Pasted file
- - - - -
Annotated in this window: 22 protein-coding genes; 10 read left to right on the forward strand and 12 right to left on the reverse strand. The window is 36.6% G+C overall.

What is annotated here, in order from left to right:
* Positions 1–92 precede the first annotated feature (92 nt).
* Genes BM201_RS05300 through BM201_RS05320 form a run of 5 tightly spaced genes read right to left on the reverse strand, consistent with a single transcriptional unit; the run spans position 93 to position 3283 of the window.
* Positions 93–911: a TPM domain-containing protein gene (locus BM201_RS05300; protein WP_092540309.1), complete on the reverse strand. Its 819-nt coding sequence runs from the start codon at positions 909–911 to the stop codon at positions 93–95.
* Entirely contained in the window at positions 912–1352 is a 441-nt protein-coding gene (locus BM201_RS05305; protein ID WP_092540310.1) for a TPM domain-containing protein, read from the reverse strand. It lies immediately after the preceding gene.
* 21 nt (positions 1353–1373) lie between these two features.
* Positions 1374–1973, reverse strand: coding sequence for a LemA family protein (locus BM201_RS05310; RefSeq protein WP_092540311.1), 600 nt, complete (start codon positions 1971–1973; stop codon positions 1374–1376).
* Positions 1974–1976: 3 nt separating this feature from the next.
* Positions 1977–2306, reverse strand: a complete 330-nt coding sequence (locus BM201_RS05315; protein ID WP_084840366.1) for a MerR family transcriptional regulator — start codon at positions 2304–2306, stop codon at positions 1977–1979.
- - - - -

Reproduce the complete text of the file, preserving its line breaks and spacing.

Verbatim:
Annotated in this window: 22 protein-coding genes; 10 read left to right on the forward strand and 12 right to left on the reverse strand. The window is 36.6% G+C overall.

What is annotated here, in order from left to right:
* Positions 1–92 precede the first annotated feature (92 nt).
* Genes BM201_RS05300 through BM201_RS05320 form a run of 5 tightly spaced genes read right to left on the reverse strand, consistent with a single transcriptional unit; the run spans position 93 to position 3283 of the window.
* Positions 93–911: a TPM domain-containing protein gene (locus BM201_RS05300; protein WP_092540309.1), complete on the reverse strand. Its 819-nt coding sequence runs from the start codon at positions 909–911 to the stop codon at positions 93–95.
* Entirely contained in the window at positions 912–1352 is a 441-nt protein-coding gene (locus BM201_RS05305; protein ID WP_092540310.1) for a TPM domain-containing protein, read from the reverse strand. It lies immediately after the preceding gene.
* 21 nt (positions 1353–1373) lie between these two features.
* Positions 1374–1973, reverse strand: coding sequence for a LemA family protein (locus BM201_RS05310; RefSeq protein WP_092540311.1), 600 nt, complete (start codon positions 1971–1973; stop codon positions 1374–1376).
* Positions 1974–1976: 3 nt separating this feature from the next.
* Positions 1977–2306, reverse strand: a complete 330-nt coding sequence (locus BM201_RS05315; protein ID WP_084840366.1) for a MerR family transcriptional regulator — start codon at positions 2304–2306, stop codon at positions 1977–1979.